Modules in Drupal are meant to interact with, extend, or alter the behavior of Drupal Core or other modules. In Drupal 7 and previous versions of Drupal, the basic mechanism for doing this was implementing a hook: writing a function that provides information or alters behavior in a controlled way. Drupal 8 still has some hooks, but many interactions and alterations that in previous versions of Drupal would be accomplished by implementing hooks have been replaced by a plugin mechanism, which involves making a PHP class to define the desired behavior.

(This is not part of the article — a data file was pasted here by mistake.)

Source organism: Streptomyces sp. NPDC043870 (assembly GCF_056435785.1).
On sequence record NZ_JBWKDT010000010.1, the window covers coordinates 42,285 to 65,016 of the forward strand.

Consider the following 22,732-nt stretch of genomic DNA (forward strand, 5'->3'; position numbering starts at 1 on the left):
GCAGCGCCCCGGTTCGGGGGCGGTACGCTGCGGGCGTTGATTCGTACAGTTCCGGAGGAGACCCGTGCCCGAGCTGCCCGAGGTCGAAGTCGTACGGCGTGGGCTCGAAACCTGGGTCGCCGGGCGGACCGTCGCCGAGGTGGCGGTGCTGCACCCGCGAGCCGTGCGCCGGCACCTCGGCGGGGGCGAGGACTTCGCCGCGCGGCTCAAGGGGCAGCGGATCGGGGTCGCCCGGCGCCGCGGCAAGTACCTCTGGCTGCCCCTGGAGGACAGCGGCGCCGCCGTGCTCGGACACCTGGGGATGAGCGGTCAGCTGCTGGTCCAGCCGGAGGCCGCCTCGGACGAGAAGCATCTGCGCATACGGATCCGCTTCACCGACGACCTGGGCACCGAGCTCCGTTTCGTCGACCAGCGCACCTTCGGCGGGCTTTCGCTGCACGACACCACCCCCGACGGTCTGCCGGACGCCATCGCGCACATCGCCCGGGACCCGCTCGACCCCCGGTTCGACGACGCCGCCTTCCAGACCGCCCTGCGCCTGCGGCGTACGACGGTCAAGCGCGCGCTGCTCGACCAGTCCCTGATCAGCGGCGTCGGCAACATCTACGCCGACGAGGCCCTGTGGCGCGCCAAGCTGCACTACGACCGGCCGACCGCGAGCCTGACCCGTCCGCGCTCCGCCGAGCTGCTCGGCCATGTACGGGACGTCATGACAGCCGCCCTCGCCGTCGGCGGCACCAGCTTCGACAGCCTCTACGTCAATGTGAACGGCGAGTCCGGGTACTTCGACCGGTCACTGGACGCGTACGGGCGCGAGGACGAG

This talk will lead you through the paradigm shift from hooks to plugins. Using one or more examples, we'll see how to implement the same behavioral change using Drupal 7 hooks and Drupal 8 plugins, and learn about PSR-0, namespaces, and plugin annotation along the way.